Intrepid Ibex Impressions
November 1, 2008
So, now that the Intrepid Ibex has officially arrived, I thought I’d present some of my impressions on this release of Ubuntu. Most of the new features have been described elsewhere, so I’ll leave the obvious out of this post.
Improved Wireless Internet Access
Improved Wireless Internet Access is the most important new feature of this release, and the improvements are the results of the inclusion of Network Manager 0.7, and all the hard work that has been put into improving Ubuntu’s support for 3G cellular modems. My Ubuntu wireless experience has improved significantly since I upgraded. I do most of my work on a Dell Inspiron 1300 Laptop, which uses an internal 802.11G Broadcom wireless card. As you might imagine, it’s been a rough road, thanks to Broadcom’s lack of Linux support. Around the time I upgraded to Hardy, I started having a terrible time connecting to my wireless router. I was to the point of considering purchasing a new wireless card with better Linux support, or perhaps a new laptop entirely. Well, I decided to test out Intrepid Alpha 4, to see what didn’t work, and to my surprise all of my connectivity issues vanished. I decided to stick with Intrepid for the duration, and in spite of some other issues, it was a very good decision. Also, Ubuntu’s default wifi solution via the Hardware Drivers tool (a.k.a. Jockey, p.k.a the Restricted Driver Manager) seems to work just as well as ndiswrapper, from what I can tell.
So, if you are having any wireless issues at all, I’d highly recommend giving the Intrepid Ibex a try.
One feature that has gotten a lot of attention is the new Fast User Switcher Applet (FUSA), which lives in the top right corner of the Desktop, replacing the Ubuntu shutdown applet.
I think it’s a nice utility, as it consolidates a number of different functions into one small panel applet, including user switching, setting your IM status, and all the functions of Ubuntu’s old shutdown button. What you may not know, is that right clicking the applet also gives you quick access to the About Me, Users and Groups, and Login Window system settings.
So, the applet does give you quick access to a lot of User and Login related stuff, and I like quick access. As for how intuitive the functions of the applet are, I’m not so sure. If you are using an IM client, it displays a graphic representing your presence, which duplicates the panel icon of your IM client, and hides the fact that it is a shutdown button. I’d like it if you could opt to have it continue to display the shutdown graphic while using an IM client, or perhaps to display both icons. Replacing the panel icon for your IM client entirely is a consideration, but the FUSA is intentionally a simple interface, and will never fully replace your IM client.
I have heard some people express frustration at how much more space the new applet takes up when comparing it to the old shutdown icon, as it displays the full name of the current user. Displaying the full name is handy if you make good use of the user switching capabilities of the applet. However, if your system has only one user, it might be an annoyance for you. If you fall into the second category, you can easily ask the applet to hide your name – just access the FUSA Properties menu by right-clicking the applet, and you can swap your name for a small graphic.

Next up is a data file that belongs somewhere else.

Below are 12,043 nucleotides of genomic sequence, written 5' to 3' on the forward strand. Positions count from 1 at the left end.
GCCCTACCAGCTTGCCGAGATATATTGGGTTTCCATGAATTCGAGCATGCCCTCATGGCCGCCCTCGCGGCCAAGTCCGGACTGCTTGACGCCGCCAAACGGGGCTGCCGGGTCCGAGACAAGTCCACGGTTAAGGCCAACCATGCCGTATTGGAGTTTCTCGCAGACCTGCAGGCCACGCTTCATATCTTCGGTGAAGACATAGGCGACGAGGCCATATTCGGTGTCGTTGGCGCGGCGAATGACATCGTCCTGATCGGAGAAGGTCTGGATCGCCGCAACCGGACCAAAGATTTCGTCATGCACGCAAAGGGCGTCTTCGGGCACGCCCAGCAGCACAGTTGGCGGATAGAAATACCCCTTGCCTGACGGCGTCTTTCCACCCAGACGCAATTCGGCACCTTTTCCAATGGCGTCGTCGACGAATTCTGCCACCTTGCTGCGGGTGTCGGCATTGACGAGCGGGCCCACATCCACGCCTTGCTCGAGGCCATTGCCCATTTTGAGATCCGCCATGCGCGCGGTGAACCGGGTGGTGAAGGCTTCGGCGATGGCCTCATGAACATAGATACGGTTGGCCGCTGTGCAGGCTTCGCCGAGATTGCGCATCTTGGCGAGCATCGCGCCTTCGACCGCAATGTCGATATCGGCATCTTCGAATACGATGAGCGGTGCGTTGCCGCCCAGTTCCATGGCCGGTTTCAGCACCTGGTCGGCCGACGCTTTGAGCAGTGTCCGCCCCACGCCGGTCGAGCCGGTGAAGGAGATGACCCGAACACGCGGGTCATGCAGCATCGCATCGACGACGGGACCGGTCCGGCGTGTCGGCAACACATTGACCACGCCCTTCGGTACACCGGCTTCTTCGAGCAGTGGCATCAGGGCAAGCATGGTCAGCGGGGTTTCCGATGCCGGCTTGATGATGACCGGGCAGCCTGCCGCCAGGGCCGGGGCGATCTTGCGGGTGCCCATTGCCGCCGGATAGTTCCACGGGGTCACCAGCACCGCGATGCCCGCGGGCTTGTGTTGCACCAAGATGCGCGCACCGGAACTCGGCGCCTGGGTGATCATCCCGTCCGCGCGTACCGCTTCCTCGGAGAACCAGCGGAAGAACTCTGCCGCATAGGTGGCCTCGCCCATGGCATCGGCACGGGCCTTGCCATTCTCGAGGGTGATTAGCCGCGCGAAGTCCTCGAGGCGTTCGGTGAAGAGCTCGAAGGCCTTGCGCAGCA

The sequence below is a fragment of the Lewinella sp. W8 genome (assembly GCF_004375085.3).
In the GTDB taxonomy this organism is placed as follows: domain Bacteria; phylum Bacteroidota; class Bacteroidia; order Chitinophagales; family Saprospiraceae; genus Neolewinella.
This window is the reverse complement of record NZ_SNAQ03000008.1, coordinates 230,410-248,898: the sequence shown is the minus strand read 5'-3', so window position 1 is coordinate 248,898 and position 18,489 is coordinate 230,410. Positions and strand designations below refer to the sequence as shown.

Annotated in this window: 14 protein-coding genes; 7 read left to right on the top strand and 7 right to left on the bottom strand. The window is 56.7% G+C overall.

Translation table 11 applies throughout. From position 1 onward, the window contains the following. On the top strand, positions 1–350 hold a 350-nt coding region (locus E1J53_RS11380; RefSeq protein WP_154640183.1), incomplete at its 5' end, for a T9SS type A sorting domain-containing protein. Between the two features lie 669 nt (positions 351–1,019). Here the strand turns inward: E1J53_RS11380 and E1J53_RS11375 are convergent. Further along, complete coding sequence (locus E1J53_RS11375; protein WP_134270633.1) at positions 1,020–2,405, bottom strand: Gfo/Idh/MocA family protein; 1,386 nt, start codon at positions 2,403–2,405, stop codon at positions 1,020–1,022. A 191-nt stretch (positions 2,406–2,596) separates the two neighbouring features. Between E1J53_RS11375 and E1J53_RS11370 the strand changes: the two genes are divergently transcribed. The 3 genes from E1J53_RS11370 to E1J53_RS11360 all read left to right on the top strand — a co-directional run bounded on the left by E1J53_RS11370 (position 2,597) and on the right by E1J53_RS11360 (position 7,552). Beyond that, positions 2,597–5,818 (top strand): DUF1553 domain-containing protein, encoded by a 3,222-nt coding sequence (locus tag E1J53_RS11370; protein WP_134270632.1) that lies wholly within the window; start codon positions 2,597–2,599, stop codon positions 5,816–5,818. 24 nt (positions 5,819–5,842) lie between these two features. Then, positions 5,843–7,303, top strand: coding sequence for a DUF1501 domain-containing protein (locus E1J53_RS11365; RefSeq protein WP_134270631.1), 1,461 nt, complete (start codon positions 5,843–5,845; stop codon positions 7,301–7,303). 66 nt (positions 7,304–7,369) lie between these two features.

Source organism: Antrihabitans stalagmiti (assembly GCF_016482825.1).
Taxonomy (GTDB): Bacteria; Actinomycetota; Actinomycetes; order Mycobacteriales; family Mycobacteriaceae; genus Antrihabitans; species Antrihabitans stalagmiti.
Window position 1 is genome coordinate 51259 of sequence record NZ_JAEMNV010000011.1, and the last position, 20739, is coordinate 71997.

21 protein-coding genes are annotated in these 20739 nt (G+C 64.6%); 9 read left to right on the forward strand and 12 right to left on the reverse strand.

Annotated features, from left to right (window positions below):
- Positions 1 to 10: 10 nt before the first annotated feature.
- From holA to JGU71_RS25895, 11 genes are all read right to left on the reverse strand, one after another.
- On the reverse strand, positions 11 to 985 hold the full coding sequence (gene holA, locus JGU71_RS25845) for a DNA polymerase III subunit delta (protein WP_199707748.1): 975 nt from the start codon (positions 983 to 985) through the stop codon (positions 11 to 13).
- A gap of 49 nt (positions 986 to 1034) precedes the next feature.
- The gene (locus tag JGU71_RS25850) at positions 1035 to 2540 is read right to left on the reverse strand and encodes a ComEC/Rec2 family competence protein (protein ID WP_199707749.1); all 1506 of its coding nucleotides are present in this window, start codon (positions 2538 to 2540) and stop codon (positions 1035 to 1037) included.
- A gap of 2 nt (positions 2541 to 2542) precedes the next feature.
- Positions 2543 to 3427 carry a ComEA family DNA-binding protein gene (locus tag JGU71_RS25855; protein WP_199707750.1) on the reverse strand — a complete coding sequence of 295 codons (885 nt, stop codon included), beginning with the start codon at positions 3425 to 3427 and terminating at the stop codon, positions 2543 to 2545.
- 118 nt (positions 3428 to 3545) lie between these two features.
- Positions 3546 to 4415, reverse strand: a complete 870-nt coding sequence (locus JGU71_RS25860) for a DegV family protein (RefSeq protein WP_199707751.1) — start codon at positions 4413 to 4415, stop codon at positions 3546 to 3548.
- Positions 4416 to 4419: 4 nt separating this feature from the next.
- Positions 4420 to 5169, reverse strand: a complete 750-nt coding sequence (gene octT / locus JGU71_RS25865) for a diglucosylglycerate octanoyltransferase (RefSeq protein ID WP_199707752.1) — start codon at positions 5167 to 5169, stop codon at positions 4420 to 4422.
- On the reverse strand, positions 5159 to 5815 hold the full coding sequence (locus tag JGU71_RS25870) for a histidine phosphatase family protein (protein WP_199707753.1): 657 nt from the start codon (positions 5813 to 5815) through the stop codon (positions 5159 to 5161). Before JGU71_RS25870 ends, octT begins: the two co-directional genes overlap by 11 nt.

If you are interested, Mark Shuttleworth just posted on the design of the Fast User Switcher Applet, which is an interesting read.
In this version of Ubuntu, you can install a selection of very nice desktop backgrounds, in case you get tired of the default. Just install the package gnome-backgrounds with synaptic, or type “sudo apt-get install gnome-backgrounds” in a terminal. The addition of new backgrounds is a welcome change.
A few bugs…
There are a few bugs bugging me in this release. First, I get some annoying flickering on the bottom quarter of the screen now and then when I’m launching applications, or when Gnome first starts. From what I understand, it should only be affecting people with certain Intel graphics cards. Click here for the bug report.
Another bug I’ve noticed is that Sound Recorder is broken. When you try to record some audio, the capture level gets automatically muted, and the recording time runs very fast. Expect this bug to be fixed in Intrepid, shortly. For more on this bug, and a working patch, click here. Fixed!
Also, due to the inclusion of webcam drivers into the Linux Kernel, Skype’s webcam support is broken in Ubuntu (and all other Linux variants using the new 2.6.27 kernel) until Skype updates their code. You can track and vote for this bug here.
To upgrade, or not to upgrade
So, should you upgrade to this shiny new Ubuntu 8.10 version from your only slightly less shiny Ubuntu 8.04.1 LTS version? That’s up to you. I’d say, if all you do is browse the Internet, and do some basic word processing now and then, you are probably safe sticking with the quite stable Hardy Heron for another 18 months. Sticking with the LTS version can be a good move for people that don’t see the appeal of running a major upgrade twice a year. Otherwise, go ahead and upgrade – particularly if you use Ubuntu on your laptop. The Intrepid Ibex is a great release!